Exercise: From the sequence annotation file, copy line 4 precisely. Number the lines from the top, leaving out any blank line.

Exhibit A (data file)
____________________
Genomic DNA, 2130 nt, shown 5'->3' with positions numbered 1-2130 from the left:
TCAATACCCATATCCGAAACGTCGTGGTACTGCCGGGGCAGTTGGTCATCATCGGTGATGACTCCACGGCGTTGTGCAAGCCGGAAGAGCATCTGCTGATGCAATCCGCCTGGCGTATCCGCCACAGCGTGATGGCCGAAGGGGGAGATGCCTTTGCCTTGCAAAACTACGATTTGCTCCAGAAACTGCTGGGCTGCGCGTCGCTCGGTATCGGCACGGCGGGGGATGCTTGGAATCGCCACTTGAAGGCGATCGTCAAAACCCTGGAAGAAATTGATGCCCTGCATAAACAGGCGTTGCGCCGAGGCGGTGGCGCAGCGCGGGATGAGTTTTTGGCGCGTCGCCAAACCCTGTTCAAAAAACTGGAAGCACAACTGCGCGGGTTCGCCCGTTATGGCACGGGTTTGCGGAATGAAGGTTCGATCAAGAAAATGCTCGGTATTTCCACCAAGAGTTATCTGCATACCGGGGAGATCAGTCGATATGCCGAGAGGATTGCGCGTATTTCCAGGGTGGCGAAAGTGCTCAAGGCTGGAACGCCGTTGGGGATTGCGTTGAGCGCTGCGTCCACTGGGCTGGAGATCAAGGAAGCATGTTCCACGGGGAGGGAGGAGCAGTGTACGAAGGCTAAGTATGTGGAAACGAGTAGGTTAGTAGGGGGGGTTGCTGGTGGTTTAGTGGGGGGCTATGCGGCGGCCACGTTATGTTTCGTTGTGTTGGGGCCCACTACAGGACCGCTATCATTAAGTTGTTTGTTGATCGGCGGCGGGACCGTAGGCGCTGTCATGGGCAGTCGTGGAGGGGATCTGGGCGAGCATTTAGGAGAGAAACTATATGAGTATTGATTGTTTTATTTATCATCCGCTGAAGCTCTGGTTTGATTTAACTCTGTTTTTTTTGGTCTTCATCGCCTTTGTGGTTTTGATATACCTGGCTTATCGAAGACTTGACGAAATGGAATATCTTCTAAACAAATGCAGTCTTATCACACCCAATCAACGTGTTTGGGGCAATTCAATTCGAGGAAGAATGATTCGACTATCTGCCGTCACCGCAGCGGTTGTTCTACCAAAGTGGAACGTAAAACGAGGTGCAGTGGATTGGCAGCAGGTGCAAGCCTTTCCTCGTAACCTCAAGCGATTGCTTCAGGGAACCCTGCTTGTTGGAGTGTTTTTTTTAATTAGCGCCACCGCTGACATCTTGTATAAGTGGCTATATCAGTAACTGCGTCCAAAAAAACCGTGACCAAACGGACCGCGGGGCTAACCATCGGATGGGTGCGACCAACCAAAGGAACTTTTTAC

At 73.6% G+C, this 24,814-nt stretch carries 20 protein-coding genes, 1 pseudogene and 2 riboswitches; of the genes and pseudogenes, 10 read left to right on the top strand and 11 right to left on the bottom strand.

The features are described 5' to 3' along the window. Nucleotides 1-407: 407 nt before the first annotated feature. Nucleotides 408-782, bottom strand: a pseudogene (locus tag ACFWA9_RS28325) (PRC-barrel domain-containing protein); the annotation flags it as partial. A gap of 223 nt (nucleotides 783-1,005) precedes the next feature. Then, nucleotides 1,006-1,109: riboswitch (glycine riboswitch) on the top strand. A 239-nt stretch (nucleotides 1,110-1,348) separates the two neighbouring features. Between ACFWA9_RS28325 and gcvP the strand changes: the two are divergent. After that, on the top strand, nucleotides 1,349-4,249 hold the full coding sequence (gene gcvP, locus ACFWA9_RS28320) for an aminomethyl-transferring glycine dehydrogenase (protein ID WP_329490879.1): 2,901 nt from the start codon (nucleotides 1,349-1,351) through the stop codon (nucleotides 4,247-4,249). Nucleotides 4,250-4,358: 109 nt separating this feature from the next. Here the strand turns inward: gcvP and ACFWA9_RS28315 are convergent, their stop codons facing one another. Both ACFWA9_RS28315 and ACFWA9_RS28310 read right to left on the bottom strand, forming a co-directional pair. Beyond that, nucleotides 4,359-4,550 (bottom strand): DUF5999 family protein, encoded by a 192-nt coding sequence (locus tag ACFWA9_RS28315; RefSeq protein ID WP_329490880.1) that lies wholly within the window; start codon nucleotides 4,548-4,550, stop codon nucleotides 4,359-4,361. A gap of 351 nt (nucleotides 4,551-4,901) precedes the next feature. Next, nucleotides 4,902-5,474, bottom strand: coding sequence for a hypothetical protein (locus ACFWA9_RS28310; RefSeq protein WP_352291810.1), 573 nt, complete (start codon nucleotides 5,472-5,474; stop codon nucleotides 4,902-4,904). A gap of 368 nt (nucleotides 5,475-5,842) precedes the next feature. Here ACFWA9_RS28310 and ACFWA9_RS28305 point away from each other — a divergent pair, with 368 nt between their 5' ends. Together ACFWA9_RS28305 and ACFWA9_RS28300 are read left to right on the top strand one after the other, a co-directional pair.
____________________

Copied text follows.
The features are described 5' to 3' along the window. Nucleotides 1-407: 407 nt before the first annotated feature. Nucleotides 408-782, bottom strand: a pseudogene (locus tag ACFWA9_RS28325) (PRC-barrel domain-containing protein); the annotation flags it as partial. A gap of 223 nt (nucleotides 783-1,005) precedes the next feature. Then, nucleotides 1,006-1,109: riboswitch (glycine riboswitch) on the top strand. A 239-nt stretch (nucleotides 1,110-1,348) separates the two neighbouring features. Between ACFWA9_RS28325 and gcvP the strand changes: the two are divergent. After that, on the top strand, nucleotides 1,349-4,249 hold the full coding sequence (gene gcvP, locus ACFWA9_RS28320) for an aminomethyl-transferring glycine dehydrogenase (protein ID WP_329490879.1): 2,901 nt from the start codon (nucleotides 1,349-1,351) through the stop codon (nucleotides 4,247-4,249). Nucleotides 4,250-4,358: 109 nt separating this feature from the next. Here the strand turns inward: gcvP and ACFWA9_RS28315 are convergent, their stop codons facing one another. Both ACFWA9_RS28315 and ACFWA9_RS28310 read right to left on the bottom strand, forming a co-directional pair. Beyond that, nucleotides 4,359-4,550 (bottom strand): DUF5999 family protein, encoded by a 192-nt coding sequence (locus tag ACFWA9_RS28315; RefSeq protein ID WP_329490880.1) that lies wholly within the window; start codon nucleotides 4,548-4,550, stop codon nucleotides 4,359-4,361. A gap of 351 nt (nucleotides 4,551-4,901) precedes the next feature. Next, nucleotides 4,902-5,474, bottom strand: coding sequence for a hypothetical protein (locus ACFWA9_RS28310; RefSeq protein WP_352291810.1), 573 nt, complete (start codon nucleotides 5,472-5,474; stop codon nucleotides 4,902-4,904). A gap of 368 nt (nucleotides 5,475-5,842) precedes the next feature. Here ACFWA9_RS28310 and ACFWA9_RS28305 point away from each other — a divergent pair, with 368 nt between their 5' ends. Together ACFWA9_RS28305 and ACFWA9_RS28300 are read left to right on the top strand one after the other, a co-directional pair.